Theatre

Language not a barrier

R.S. Manohar drama troupe performing a scene from "Thirunavukarasar" at the Music Academy in Madras on August 24, 1994.  

Envy, Machiavellian scheming, a sanguinary family conflict, and finally, the sobering of passions, and the gradual realisation that life is “sound and fury signifying nothing.” Sounds like a story that can provide ample material for umpteen plays and films, doesn’t it? Yes, the Mahabharata can be mined for hundreds of themes. So, for that matter, can the Ramayana and the Puranas. And that is one reason why mythology was the staple of Tamil theatre in its early days.



The social milieu of the time also helped. Children, as young as five, joined drama companies, which were like residential acting schools. Poverty was what brought children to these companies. But one must not imagine that the owners of these companies were cast in the mould of a Dickensian Mr. Bumble. “Far from it,” asserts actor M.N. Rajam, who joined Madurai Sri Mangala Bala Gana Sabha, at the age of seven. “We were looked after very well. Every Monday a feast was served - mutton for non-vegetarians and vadai and payasam for the vegetarians. The weekly oil bath was not forgotten either.”



Until they had proved their mettle, actors were not paid anything. “My first payment was just five rupees. When I became an established artist, I was paid 75 rupees for a show!” says Rajam. As a result of the systematic training they received, actors could handle any role with ease. Actors like K.R. Ramaswamy, who played Krishna in Krishna Leela, landed the main roles, because they could sing well.



Nawab Rajamanickam Pillai spared no expense, to ensure the success of his plays. When Nawab decided to stage a drama on Ayyappan, none in Tamil Nadu knew what Ayyappan looked like! “So Nawab sent artist Madhavan to Sabarimalai. He stayed there for a month and drew a sketch of Ayyappan. This was then sent to Mumbai, where it was photographed and the black and white image was sent to Chennai. Madhavan coloured it, and this went back to Mumbai, where it was printed. Nawab made many Ayyappa calendars and was mainly responsible for the spread of the Ayyappa cult in Tamil Nadu,” says Rajam.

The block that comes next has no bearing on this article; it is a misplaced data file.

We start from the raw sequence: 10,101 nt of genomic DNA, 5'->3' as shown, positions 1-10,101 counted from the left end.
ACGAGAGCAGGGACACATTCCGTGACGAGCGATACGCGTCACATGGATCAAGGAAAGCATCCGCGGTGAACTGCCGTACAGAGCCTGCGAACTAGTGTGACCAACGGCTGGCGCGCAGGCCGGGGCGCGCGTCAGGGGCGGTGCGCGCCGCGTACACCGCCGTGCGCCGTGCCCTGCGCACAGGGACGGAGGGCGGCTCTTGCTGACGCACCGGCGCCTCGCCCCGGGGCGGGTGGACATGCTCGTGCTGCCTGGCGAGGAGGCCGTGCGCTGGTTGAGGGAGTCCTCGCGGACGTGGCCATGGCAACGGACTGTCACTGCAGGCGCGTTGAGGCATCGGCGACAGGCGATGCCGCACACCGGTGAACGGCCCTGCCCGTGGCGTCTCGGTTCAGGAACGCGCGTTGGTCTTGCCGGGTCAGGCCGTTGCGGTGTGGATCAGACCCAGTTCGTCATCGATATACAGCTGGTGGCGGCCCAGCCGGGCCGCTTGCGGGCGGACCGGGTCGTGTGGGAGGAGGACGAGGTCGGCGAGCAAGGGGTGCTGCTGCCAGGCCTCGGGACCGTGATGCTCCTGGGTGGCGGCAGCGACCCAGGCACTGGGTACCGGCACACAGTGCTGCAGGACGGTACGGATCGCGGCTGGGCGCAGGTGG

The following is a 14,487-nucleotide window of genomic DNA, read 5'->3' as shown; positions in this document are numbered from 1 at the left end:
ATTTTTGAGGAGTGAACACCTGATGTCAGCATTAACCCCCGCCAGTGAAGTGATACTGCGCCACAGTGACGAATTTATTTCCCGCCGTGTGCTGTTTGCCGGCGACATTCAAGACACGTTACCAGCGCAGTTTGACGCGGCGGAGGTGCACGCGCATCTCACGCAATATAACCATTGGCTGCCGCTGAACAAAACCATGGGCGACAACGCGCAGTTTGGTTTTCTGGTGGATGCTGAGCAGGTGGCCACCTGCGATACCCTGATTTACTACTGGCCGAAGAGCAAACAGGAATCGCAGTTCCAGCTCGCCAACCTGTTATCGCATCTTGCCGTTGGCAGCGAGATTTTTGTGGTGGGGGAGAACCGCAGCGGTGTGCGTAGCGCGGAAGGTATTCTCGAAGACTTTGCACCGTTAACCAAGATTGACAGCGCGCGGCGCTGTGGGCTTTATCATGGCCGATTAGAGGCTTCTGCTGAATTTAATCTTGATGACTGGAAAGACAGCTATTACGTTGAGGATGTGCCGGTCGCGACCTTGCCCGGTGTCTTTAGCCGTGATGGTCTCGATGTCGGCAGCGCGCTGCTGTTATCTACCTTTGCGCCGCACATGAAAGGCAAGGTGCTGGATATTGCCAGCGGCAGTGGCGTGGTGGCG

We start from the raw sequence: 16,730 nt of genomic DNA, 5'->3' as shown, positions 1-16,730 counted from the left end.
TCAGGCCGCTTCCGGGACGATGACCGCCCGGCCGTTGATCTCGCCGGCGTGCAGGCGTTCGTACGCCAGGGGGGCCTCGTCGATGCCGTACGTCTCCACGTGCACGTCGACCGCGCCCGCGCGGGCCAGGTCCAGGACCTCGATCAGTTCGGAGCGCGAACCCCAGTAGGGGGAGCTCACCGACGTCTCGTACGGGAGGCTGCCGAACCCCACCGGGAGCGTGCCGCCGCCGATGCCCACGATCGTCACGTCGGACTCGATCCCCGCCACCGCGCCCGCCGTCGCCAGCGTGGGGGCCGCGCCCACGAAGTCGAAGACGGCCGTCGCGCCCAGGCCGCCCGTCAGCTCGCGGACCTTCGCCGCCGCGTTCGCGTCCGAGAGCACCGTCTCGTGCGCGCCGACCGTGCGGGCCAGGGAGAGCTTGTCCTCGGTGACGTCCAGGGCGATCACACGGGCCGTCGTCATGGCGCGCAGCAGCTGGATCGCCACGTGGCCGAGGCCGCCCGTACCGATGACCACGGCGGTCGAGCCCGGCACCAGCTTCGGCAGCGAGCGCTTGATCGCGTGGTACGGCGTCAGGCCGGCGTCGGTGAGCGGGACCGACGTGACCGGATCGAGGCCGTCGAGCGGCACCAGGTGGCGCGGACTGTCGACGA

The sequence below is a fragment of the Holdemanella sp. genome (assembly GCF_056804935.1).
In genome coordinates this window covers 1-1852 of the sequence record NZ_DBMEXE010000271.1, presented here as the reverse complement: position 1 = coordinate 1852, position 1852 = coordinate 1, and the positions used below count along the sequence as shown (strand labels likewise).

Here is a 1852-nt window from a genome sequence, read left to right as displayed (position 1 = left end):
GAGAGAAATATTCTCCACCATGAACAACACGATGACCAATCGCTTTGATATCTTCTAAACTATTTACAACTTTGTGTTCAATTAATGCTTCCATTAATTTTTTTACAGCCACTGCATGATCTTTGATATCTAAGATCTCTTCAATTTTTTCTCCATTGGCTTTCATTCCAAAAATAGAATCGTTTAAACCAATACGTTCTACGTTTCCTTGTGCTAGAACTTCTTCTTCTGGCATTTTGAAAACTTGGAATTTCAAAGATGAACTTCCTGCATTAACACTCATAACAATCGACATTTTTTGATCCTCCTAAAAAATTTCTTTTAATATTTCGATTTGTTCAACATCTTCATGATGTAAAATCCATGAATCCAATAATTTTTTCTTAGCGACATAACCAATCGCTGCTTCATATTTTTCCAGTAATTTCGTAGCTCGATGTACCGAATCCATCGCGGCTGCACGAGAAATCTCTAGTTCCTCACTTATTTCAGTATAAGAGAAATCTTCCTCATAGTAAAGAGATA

My mother recalls that every Vaikunta Ekadasi, Nawab would stage Sampoorna Ramayanam, which would begin at 10 p.m. and go on till 4.30 a.m. the next day. Nawab, as Hanuman, would fall at the feet of the boys playing Rama and Lakshmana. At the end of the show, the boys would run to Nawab and fall at his feet, to seek forgiveness for having made their guru fall at their feet! Nawab’s company had punkah pullers, says my mother, to keep the audience cool and comfortable. Nawab was known for his quick changes of sets.



Innovations in stage techniques were introduced by Oviyanallur Madhavan Pillai, who did the Ayyappa sketch. My father used to talk about Sri Sakthi Nataka Sabha’s play ‘Kaviyin Kanavu’, for which Madhavan used two pillars cleverly to expand or reduce the space available to the actors, depending upon the requirements of the scene. My father remembered being taken by his aunts to Nawab’s inaugural of Dasavataram, at Chitra Talkies, in April 1945, presided over by Sir C.P. Ramaswamy Iyer. The play was so popular, that even the 10 p.m. show ran to a full house.



Even after professional companies like Nawab’s closed down, mythologicals were kept alive by R.S. Manohar’s National Theatres. “Manohar sir had 17 technicians. In addition we’d hire 20 people on an ad hoc basis, to play the roles of servants, soldiers, etc,” says Nagarajan, who was with Manohar from 1974.